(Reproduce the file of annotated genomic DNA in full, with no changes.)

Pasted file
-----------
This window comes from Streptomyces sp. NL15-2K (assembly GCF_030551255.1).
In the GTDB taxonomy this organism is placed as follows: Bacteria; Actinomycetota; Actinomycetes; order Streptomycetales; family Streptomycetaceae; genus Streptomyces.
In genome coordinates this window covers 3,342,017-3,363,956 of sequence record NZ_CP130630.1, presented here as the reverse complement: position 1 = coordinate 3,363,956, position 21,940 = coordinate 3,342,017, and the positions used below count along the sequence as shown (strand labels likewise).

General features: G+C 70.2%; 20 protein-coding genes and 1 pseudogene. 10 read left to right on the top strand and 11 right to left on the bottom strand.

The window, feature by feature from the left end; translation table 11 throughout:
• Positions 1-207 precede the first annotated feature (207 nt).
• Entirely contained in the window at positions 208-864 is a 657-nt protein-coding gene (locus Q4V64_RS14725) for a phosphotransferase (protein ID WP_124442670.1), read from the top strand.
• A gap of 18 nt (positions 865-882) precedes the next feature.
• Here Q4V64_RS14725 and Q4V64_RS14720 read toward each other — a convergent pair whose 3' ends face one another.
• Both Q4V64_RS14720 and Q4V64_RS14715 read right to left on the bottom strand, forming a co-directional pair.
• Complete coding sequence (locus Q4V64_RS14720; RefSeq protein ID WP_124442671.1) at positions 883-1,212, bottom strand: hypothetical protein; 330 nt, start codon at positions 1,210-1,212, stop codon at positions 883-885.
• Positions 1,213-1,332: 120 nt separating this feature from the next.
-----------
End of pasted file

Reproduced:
This window comes from Streptomyces sp. NL15-2K (assembly GCF_030551255.1).
In the GTDB taxonomy this organism is placed as follows: Bacteria; Actinomycetota; Actinomycetes; order Streptomycetales; family Streptomycetaceae; genus Streptomyces.
In genome coordinates this window covers 3,342,017-3,363,956 of sequence record NZ_CP130630.1, presented here as the reverse complement: position 1 = coordinate 3,363,956, position 21,940 = coordinate 3,342,017, and the positions used below count along the sequence as shown (strand labels likewise).

General features: G+C 70.2%; 20 protein-coding genes and 1 pseudogene. 10 read left to right on the top strand and 11 right to left on the bottom strand.

The window, feature by feature from the left end; translation table 11 throughout:
• Positions 1-207 precede the first annotated feature (207 nt).
• Entirely contained in the window at positions 208-864 is a 657-nt protein-coding gene (locus Q4V64_RS14725) for a phosphotransferase (protein ID WP_124442670.1), read from the top strand.
• A gap of 18 nt (positions 865-882) precedes the next feature.
• Here Q4V64_RS14725 and Q4V64_RS14720 read toward each other — a convergent pair whose 3' ends face one another.
• Both Q4V64_RS14720 and Q4V64_RS14715 read right to left on the bottom strand, forming a co-directional pair.
• Complete coding sequence (locus Q4V64_RS14720; RefSeq protein ID WP_124442671.1) at positions 883-1,212, bottom strand: hypothetical protein; 330 nt, start codon at positions 1,210-1,212, stop codon at positions 883-885.
• Positions 1,213-1,332: 120 nt separating this feature from the next.